15 April 2012

On narrative quirks

As much as I enjoy the telling of a story, especially through copious use of dialogue and characters' internal monologue, I have a personal peeve about using sentence fragments in the narrative of a novel.  I fear it looks amateurish-- having seen plenty of eighth-year writing like that-- and believe that a narrative should stand as universal, as the one constant of the story, and as such it should be respectably and even formally presented.

Now I know there are exceptions of this rule.  One is when the narrative style is set up from the start to be a kind of internal monologue by a character.  This character does not have to be one in the story; the narrator, even a detached third-person one, can be a kind of character for the telling of the story.  Even Jonathan Swift, that proponent of a strict 'language police', has done this and with good effect.

Another exception, of course, is when the narrator is an active character in the book, such as in my own Deirdre series and in countless other works.  In such examples the narrator's discussion style can either make or break the whole story.  (I will boast that the one consistent observation of especially female readers is about how 'right' I seem to have got the heroine's thought processes.  So, it works.)  But a narrator with charisma and, even more important, something of merit to say, will win over the readership every time.

A very personable narrator, even a detached one, can be effected by the use of narrative and even grammatical devices. In Deirdre the first-person narrator is essentially articulate and perhaps of above-average education for her age, and she does use some fragments but certainly not to any excess. The story is about events and information, not about her personal reactions to what happens (those come through in her actions and words themselves) and so frags like 'Maybe not.' and 'In my face.' do not occur as a rule.

In dialogue the matter is quite different.  Few people speak habitually in absolutely-correct SWEE (Standard Written and Edited English)  and the use of fragments, unfinished thoughts, interjections such as 'um' and 'uh', verbal quirks and other shortcomings in usage and grammar can be very deftly used to reinforce the uniqueness of the characters.  But the rule here must be one of consistency.  Many writers make the error of making all their characters talk the same way, with the same (the author's, usually) idiom, grammar and vocabulary.  Keeping character's speech patterns distinctive can also help in eliminating the too frequent repetitions of 'he said' and 'she said', as the separate speaking styles of the characters will differentiate them from each other.

Sadly, as with dialogue, it is all too easy for an author to fall into his own verbal style when writing the narrative.  It's too easily overlooked or taken for granted; and the all-too-common post-romantic self-focus deludes many writers into believing that how they use the language as individuals is how best to communicate a novel's story to the world at large.  This is akin to constructing a house with poor foundation and framework-- no matter how prettily you dress it up inside and out, and no matter how workable the form and function of the design, no-one will be able to long ignore the inadequacies of the fundamental structure because they will affect every other part of the visit.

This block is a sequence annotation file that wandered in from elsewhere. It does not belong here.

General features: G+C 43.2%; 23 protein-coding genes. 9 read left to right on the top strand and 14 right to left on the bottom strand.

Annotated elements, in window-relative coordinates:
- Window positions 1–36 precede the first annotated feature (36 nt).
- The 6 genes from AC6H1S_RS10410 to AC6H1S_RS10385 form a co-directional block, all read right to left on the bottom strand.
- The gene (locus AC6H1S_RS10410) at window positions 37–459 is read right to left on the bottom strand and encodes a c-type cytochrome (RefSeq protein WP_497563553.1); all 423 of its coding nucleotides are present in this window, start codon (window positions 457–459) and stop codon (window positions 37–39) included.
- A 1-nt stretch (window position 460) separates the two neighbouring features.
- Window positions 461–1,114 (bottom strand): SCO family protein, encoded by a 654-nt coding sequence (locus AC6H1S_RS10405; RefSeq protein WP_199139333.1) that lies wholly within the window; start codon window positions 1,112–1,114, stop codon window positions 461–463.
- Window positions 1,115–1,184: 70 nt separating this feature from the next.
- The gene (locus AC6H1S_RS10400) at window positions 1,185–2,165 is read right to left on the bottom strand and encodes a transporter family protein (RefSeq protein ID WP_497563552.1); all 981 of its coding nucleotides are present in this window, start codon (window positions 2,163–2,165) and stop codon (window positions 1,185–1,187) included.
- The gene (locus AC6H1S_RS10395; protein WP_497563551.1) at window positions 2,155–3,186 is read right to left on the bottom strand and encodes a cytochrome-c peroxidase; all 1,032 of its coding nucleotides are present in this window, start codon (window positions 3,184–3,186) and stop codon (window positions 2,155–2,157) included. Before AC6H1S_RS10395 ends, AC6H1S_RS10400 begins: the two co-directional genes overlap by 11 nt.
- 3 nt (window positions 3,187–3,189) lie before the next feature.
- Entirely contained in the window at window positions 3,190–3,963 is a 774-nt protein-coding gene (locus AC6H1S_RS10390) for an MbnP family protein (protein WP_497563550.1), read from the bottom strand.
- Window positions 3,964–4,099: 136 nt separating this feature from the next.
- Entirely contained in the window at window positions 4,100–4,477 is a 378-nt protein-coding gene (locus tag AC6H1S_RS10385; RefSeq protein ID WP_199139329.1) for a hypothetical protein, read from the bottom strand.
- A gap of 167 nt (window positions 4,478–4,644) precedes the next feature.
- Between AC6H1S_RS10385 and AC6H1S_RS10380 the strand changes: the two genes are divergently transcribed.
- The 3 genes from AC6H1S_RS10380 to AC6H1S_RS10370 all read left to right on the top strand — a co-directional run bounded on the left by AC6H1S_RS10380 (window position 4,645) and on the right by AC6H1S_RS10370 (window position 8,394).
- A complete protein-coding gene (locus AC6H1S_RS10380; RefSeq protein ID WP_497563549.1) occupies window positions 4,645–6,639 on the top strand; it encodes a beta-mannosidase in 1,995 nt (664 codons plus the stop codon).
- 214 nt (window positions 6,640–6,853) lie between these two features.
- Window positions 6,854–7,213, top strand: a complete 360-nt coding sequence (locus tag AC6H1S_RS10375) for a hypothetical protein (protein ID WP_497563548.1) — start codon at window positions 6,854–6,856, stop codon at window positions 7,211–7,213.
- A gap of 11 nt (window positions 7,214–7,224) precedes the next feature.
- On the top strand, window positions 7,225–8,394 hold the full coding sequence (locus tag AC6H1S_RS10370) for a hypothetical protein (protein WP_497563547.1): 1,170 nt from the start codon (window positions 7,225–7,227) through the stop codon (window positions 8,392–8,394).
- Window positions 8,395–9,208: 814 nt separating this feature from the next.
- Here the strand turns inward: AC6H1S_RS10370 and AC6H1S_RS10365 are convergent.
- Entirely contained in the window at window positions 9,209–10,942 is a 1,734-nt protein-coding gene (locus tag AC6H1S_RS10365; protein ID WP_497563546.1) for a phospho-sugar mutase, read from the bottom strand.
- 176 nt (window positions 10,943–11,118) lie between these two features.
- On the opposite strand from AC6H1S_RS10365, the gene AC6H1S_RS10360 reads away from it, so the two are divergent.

I believe the story should have its own 'character', sort of like I said above.  The whole 'feel' and 'mood' of a novel comes across by how the narrative is presented.  For my part I choose to hold the narrative itself somewhat elevated from the dialogue, insisting on SWEE as well as it can be done.  One of my projects (still long in the future) is a series of 1740s novels of manners in which the narrative is given in 20th/21st-C English, to ensure accessibility to modern readers, but lines of dialogue appear in the mid-18th-C English of Johnson, both to be historically accurate and to illuminate readers as to how people really talked then.  This is almost the opposite of what I did in a book like Love Me Do, in which the narrative is in the same reliable Queen's English but the dialogue appears very much in 1970s middle-class American vernacular.

Of course there are as many approaches to narrative as there are authors.  For what I write, I do not have value for too conversational a style.  I view a novel as much more sacrosanct than that; and, for most novel-length endeavours, writing like a comprehensive-school eighth-year with slang, jargon, abbreviations and numerals, phonetic spelling, grammatical imperfections and sentence fragments will not do.  This is not just an academic point to be read and disregarded over time.  I would make the entirely unequivocal submission that in such inadequate writing the whole point of the story itself can become lost.  And, if anything, the prime directive of all writing should be to not irritate and disinterest an otherwise eager reader through an  author's misuse of the language.  After all, an author is writing to be read and to be published; and to have his work to die a premature death due to poor editing and preparation with regard to basic grammar and usage has got to be the worst way to go. --and the most easily avoided.

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